7 Common Forms of Harassment in the Workplace
Harassment in the workplace is not straightforward. Indeed, it doesn’t only take the forms that we are most familiar with, which is verbal and physical. Workplace harassment can be subtle, long-term, or come in waves. It can also happen in front of others, or when no one is around.
Nowadays, with the advent of social media, harassment can take on an even subtler form which is harder to detect. In order to help you spot harassment, we identified the seven most common forms of harassment in the workplace:
1. Physical Harassment
Not surprisingly, the most common forms of harassment in the workplace are physical. Physical harassment can take the form of someone physically hurting you or your property. This could entail, hitting, pushing or slapping. It could also entail threats of violence, without the actual act of violence taking place.
Furthermore, physical harassment can be committed and the perpetrator can brush it off as an accident. For instance, this can include bumping into someone, or damage to property. However, listen to your gut. If you feel that the act of violence was intentional given that individual’s history with you and their predilection to violence in the past, don’t hesitate to act on it. Consider speaking to your supervisor, which will do a workplace investigation on the harassment and escalate the matter to Human Resources.
2. Personal Harassment or Bullying
Personal harassment is also known as bullying and it involves unwanted, hurtful comments about oneself. Bullying tends to be persistent in nature and it preys on the individual’s insecurities.
For instance, if you fail to meet a deadline only once, a bully will pounce on this and use it as ammunition to tease you repeatedly. If you forget how to do something on a photocopier, a bully can use this as material for future teasing and mocking. Essentially, bullies amplify minor things and frame them as major shortcomings of your personality.
3. Discriminatory Harassment
Discriminatory harassment is one of the most common forms of harassment in the workplace. This harassment is based on one’s age, gender, skin color, socioeconomic status or ethnicity. Although we have numerous safeguards and laws against this type of behaviour, you would be shocked to see how much of it still happens.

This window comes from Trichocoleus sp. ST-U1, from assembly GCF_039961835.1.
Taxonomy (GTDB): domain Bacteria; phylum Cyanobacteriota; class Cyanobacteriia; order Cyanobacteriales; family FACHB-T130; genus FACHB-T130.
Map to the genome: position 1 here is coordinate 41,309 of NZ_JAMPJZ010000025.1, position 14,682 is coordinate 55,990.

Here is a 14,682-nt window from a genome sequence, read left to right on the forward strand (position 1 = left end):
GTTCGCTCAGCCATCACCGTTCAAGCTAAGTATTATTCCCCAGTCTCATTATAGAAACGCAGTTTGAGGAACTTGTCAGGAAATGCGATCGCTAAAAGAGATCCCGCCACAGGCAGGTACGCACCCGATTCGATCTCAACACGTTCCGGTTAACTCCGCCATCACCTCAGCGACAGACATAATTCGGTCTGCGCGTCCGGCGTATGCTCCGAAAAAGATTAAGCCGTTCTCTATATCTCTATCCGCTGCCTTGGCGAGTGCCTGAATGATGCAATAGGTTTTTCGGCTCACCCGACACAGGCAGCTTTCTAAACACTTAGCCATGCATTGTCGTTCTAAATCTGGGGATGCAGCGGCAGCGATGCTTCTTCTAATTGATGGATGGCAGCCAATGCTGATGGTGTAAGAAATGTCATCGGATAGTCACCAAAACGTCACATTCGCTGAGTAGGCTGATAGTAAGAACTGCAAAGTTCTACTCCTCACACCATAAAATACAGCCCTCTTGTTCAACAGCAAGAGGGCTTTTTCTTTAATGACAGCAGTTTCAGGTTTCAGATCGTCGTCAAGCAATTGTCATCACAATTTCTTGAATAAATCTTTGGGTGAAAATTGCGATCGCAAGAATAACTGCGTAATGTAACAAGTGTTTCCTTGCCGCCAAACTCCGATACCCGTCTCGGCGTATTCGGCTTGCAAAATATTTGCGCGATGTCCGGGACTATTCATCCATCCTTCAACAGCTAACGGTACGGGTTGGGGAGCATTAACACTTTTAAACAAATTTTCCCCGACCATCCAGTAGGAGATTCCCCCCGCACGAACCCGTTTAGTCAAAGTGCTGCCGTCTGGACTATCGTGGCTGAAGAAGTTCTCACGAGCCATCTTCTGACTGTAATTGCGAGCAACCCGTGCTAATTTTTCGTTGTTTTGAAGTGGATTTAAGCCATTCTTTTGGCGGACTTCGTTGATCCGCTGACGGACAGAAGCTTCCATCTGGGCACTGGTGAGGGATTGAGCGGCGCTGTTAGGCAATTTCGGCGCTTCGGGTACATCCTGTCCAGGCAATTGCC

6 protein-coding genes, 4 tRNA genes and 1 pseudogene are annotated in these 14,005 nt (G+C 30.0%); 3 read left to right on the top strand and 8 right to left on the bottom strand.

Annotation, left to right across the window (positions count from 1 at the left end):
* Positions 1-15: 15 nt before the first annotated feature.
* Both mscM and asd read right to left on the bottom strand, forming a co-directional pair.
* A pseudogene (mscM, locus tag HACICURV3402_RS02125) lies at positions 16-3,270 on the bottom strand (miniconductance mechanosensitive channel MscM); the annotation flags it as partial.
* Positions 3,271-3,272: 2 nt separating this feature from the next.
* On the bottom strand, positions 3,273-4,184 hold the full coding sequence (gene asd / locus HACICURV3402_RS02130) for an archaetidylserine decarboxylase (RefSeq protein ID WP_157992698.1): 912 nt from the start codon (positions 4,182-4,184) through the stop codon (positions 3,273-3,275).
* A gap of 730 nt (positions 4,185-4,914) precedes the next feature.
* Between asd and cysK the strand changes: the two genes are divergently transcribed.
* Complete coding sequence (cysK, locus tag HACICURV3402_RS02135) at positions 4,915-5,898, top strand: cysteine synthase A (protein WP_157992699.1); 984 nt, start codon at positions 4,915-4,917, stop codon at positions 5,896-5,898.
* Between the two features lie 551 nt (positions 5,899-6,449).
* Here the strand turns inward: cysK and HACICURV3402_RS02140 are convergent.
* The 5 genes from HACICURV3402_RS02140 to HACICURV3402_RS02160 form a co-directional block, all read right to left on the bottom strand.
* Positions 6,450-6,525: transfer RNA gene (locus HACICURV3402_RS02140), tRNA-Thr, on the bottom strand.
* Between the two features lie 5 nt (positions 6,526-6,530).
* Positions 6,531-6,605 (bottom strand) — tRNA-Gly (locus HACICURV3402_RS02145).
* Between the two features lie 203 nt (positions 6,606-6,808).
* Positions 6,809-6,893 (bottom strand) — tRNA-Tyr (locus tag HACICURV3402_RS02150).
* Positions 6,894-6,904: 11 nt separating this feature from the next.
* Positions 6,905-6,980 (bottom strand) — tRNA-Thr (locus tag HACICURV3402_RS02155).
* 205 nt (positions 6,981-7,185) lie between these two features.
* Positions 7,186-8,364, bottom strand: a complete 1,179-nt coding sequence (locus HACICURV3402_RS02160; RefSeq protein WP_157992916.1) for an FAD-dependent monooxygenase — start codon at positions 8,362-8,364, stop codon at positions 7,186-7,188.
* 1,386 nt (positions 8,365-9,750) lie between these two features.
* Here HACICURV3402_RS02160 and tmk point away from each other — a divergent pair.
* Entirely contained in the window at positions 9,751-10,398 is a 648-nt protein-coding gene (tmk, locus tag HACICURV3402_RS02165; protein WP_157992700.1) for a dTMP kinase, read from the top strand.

This behaviour can also be fairly subtle and harder to pinpoint. For instance, discriminatory harassment can take the form of not promoting someone due to their skin color and gender, despite the fact that they earned the new role.
4. Psychological Harassment
Psychological harassment is extremely damaging, potentially more so than physical harassment as it often takes the form of a targeted attack of someone’s personality, instead of their performance in the workplace. For instance, if someone mocks one’s weight, their looks, the way the speak, smell or behave, then this count as psychological harassment.
Given what we know about psychological harassment from research, this is incredibly damaging to the victim. Indeed, over time, the victim ends up internalizing much of the negative comments made against them which can lead to low self-esteem, a lack of appetite, difficulty sleeping, and even thoughts of self-harm and suicide.
One downside of the rapid growth of social media, is the increase in cyberbullying. Cyberbullying is when an online platform is used to perpetuate hurtful comments either about someone, or they are sent directly to them.
For instance, this could involve sending hurtful messages directly to that individual through Facebook, or it can be a chat with someone else about that person. The issue with cyberbullying is that any such comments that are shared via the internet spread very rapidly and are difficult to stop.
6. Sexual Harassment
Sexual harassment is extremely common in the workplace, particularly within certain types of industries such as the service and media industry. Sexual harassment is defined as when one makes unwanted sexual or romantic advances towards someone, despite a clearly defined lack of interest.
Another type of all too common sexual harassment is when one’s superior abuses their power with a subordinate. Therefore, any rebukes of such advances could potentially lead to a lack of promotion, a negative change in work responsibilities, or even the risk of getting fired.
7. Third Party Harassment
Third party harassment refers to sexual, physical or verbal harassment that is perpetuated by those who do not work for the particular workplace, but have access to it. This could be anyone from the individuals who work in delivery services or the food industry. Despite the fact that these individuals do not work there, this harassment must be treated the same.
Workplace harassment is not something to be taken lightly. If you are experiencing any form of harassment in the workplace, speak to your manager and Human Resource representative immediately. Work has to be a place where you feel safe and secure and if that ever changes, you must act right away.